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One of San Juan Capstrano’s historic buildings

Chuck and Stephanie Fromm already have been fined $300 for holding Bible studies for their friends at their home, and they face the potential for additional fines of $500 for each study held, according to a legal team taking their case to court.

The newest conflict over Bible studies in homes in America arose in San Juan Capistrano, Calif., where city officials say city code section 9-3.301 prohibits religious organizations in residential neighborhoods without a conditional-use permit, a sometimes very expensive procedure.

The code cites “churches, temples, synagogues, monasteries, religious retreats, and other places of religious worship and other fraternal and community service organizations.”

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But a Bible study in a home?

“Imposing a heavy-handed permit requirement on a home Bible study is outrageous,” said Brad Dacus, president of Pacific Justice Institute, which is working on the case on behalf of the Fromms.

“In a city so rich with religious history and tradition, this is particularly egregious. An informal gathering in a home cannot be treated with suspicion by the government, or worse than any other gathering of friends, just because it is religious. We cannot allow this to happen in America, and we will fight as long and as hard as it takes to restore this group’s religious freedom.”

WND has reported on similar issues in Rancho Cucamonga, Calif., and in Gilbert, Ariz.

In this case, the city is demanding that the home Bible study is banned because it is a “church,” unless it purchases a ‘Conditional Use Permit” from the city.

Pacific Justice said it has represented larger churches that have been required to spend hundreds of thousands of dollars as part of the permit process on such items as engineering and traffic studies, architectural designs. The process includes public hearings and ultimately can result in a rejection by the city.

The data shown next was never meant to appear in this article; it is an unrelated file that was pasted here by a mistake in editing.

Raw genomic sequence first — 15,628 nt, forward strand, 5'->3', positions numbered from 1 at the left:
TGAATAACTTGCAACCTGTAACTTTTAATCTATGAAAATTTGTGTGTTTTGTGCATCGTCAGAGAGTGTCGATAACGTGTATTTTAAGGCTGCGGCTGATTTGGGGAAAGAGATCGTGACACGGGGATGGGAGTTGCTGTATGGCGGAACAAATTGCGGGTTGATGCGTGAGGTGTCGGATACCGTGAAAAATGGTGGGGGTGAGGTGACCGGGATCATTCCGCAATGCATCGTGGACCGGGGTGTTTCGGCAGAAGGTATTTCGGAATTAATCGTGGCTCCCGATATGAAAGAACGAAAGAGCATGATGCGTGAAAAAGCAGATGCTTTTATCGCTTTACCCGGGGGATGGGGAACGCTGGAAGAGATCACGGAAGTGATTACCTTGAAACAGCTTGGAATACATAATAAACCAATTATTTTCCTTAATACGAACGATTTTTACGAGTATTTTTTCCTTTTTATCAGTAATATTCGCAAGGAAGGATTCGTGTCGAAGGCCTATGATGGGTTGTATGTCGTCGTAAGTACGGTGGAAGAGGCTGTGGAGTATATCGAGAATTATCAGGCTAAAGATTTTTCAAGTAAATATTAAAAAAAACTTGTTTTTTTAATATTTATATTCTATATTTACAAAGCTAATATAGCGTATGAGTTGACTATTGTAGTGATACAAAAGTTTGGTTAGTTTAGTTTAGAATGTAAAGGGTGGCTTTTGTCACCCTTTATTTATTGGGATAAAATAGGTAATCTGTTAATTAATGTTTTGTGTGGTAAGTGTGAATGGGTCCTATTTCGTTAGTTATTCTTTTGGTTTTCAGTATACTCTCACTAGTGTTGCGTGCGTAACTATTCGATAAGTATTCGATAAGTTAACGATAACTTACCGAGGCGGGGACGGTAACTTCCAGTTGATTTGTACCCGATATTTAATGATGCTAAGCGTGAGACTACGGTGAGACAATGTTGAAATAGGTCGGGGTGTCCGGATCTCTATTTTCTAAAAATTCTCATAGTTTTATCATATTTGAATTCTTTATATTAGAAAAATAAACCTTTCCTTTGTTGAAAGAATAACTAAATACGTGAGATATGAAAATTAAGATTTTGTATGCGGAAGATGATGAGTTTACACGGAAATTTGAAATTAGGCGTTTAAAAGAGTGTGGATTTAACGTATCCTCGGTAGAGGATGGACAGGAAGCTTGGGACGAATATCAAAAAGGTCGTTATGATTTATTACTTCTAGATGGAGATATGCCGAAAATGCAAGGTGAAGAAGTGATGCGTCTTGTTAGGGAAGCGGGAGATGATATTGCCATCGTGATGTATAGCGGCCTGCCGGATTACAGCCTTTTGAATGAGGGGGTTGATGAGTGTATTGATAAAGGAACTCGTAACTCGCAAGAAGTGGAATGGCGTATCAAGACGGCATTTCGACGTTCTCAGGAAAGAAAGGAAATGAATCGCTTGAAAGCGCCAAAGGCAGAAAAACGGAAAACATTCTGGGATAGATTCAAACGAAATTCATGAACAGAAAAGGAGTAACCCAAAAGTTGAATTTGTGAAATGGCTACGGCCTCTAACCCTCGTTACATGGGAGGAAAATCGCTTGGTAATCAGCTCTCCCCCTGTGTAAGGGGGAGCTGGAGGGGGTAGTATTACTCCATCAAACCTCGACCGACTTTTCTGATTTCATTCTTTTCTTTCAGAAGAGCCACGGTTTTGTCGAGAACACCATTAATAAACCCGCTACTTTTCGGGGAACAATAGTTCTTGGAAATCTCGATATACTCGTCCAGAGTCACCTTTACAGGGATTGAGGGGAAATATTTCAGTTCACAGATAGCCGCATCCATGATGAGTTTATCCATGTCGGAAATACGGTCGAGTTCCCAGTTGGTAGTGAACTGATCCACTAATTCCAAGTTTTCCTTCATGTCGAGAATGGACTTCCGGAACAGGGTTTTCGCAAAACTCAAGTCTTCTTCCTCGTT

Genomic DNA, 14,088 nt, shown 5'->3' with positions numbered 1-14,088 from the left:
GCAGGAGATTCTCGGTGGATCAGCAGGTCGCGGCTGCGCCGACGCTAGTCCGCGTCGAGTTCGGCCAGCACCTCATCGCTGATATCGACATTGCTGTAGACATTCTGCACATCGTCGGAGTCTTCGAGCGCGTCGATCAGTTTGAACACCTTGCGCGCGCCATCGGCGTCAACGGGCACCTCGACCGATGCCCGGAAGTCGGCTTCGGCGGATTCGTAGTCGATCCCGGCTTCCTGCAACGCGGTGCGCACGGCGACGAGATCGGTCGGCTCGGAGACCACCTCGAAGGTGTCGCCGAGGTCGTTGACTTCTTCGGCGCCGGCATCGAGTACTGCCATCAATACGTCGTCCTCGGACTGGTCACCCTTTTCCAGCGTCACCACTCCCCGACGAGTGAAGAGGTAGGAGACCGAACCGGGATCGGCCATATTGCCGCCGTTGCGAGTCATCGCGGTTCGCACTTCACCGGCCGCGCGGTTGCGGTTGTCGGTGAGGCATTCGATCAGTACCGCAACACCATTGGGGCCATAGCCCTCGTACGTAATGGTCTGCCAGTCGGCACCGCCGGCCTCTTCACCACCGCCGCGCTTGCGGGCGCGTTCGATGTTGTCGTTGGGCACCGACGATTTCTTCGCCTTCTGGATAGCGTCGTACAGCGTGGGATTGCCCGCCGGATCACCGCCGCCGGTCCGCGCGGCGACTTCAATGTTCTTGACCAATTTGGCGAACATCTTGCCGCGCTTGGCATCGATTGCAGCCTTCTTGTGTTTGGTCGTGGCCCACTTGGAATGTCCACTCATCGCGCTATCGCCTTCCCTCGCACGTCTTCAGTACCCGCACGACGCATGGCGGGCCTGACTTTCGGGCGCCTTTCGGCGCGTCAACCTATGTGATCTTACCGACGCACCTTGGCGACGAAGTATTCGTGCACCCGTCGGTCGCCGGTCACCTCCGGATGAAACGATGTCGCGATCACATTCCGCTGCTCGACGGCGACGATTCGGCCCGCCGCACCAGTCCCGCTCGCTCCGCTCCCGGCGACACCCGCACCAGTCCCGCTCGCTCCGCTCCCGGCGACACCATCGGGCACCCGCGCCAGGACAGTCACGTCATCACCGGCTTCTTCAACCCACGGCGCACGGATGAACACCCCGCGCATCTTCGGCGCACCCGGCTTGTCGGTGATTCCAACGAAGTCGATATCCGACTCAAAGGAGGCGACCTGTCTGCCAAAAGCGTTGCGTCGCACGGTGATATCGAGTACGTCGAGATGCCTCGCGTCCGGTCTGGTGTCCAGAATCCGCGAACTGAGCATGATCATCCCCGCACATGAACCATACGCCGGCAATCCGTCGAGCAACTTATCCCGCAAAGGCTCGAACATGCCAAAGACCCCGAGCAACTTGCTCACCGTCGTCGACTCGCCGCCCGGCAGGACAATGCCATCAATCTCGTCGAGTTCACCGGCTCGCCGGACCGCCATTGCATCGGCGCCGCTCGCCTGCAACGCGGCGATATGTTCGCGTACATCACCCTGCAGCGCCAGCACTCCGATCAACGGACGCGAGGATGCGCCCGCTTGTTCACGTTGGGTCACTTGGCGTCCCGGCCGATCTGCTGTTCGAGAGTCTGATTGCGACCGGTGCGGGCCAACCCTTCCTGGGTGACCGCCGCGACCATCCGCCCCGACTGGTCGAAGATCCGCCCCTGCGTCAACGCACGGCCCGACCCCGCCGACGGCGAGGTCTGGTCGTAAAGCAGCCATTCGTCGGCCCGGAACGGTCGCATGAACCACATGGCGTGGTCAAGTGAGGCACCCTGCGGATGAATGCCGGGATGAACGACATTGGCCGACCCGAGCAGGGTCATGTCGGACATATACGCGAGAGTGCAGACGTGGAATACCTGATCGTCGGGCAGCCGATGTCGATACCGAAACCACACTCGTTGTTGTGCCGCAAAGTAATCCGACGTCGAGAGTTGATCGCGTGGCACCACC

Pacific Justice says the Fromms already have been fined $300, and an appeal to the city was denied.

The organization points out that the city was founded as a Christian mission in the 1700s and is home to California’s oldest building still in use, a chapel where Father Junipero Serra celebrated mass.

Pacific Justice said it is appealing the city’s demands to California Superior Court in Orange County.

A message WND left with the city did not produce a return call.

A report from the city’s Dispatch newspaper said that Fromm, publisher of Worship Leader Magazine, wanted to hold Bible studies on Wednesdays that drew some 20 people, while similar studies on Sundays attracted up to 50 to their acreage that includes their home, a corral, a barn, a pool and a huge back yard.

The newspaper said city records showed someone complained, however, and a code enforcement officer first gave them a verbal warning and then issued citations in May and June.

“We don’t like lawsuits, but we have to stand up for what’s right. It’s not just a personal issue,” Stephanie Fromm told the newspaper. “Can you imagine anybody in any neighborhood, that one person can call and make it a living hell for someone else? That’s wrong … and it’s just sad.”

A trial is scheduled for Oct. 7.

The case is similar to a previous dispute in San Diego County. There, officials apologized after a code-enforcement officer tried to shut down a Bible study.


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